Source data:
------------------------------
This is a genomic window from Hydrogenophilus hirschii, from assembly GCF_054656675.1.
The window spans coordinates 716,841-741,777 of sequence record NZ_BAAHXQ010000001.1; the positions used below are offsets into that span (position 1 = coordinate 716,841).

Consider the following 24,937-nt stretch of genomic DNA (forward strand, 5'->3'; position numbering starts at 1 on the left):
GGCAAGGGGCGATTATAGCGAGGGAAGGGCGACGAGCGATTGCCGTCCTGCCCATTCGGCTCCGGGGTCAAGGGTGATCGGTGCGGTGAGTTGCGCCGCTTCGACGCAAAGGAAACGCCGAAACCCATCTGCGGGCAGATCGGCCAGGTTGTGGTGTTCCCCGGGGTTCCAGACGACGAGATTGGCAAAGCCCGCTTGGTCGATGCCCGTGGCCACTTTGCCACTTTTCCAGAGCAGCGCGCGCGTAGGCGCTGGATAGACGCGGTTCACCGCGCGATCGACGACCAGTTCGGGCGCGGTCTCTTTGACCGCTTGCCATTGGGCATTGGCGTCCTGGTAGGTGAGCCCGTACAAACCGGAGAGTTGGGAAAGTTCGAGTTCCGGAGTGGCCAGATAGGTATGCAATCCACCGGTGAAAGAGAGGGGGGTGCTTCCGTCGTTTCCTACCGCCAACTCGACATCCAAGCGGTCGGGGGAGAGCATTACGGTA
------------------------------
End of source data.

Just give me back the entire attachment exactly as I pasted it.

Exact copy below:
This is a genomic window from Hydrogenophilus hirschii, from assembly GCF_054656675.1.
The window spans coordinates 716,841-741,777 of sequence record NZ_BAAHXQ010000001.1; the positions used below are offsets into that span (position 1 = coordinate 716,841).

Consider the following 24,937-nt stretch of genomic DNA (forward strand, 5'->3'; position numbering starts at 1 on the left):
GGCAAGGGGCGATTATAGCGAGGGAAGGGCGACGAGCGATTGCCGTCCTGCCCATTCGGCTCCGGGGTCAAGGGTGATCGGTGCGGTGAGTTGCGCCGCTTCGACGCAAAGGAAACGCCGAAACCCATCTGCGGGCAGATCGGCCAGGTTGTGGTGTTCCCCGGGGTTCCAGACGACGAGATTGGCAAAGCCCGCTTGGTCGATGCCCGTGGCCACTTTGCCACTTTTCCAGAGCAGCGCGCGCGTAGGCGCTGGATAGACGCGGTTCACCGCGCGATCGACGACCAGTTCGGGCGCGGTCTCTTTGACCGCTTGCCATTGGGCATTGGCGTCCTGGTAGGTGAGCCCGTACAAACCGGAGAGTTGGGAAAGTTCGAGTTCCGGAGTGGCCAGATAGGTATGCAATCCACCGGTGAAAGAGAGGGGGGTGCTTCCGTCGTTTCCTACCGCCAACTCGACATCCAAGCGGTCGGGGGAGAGCATTACGGTA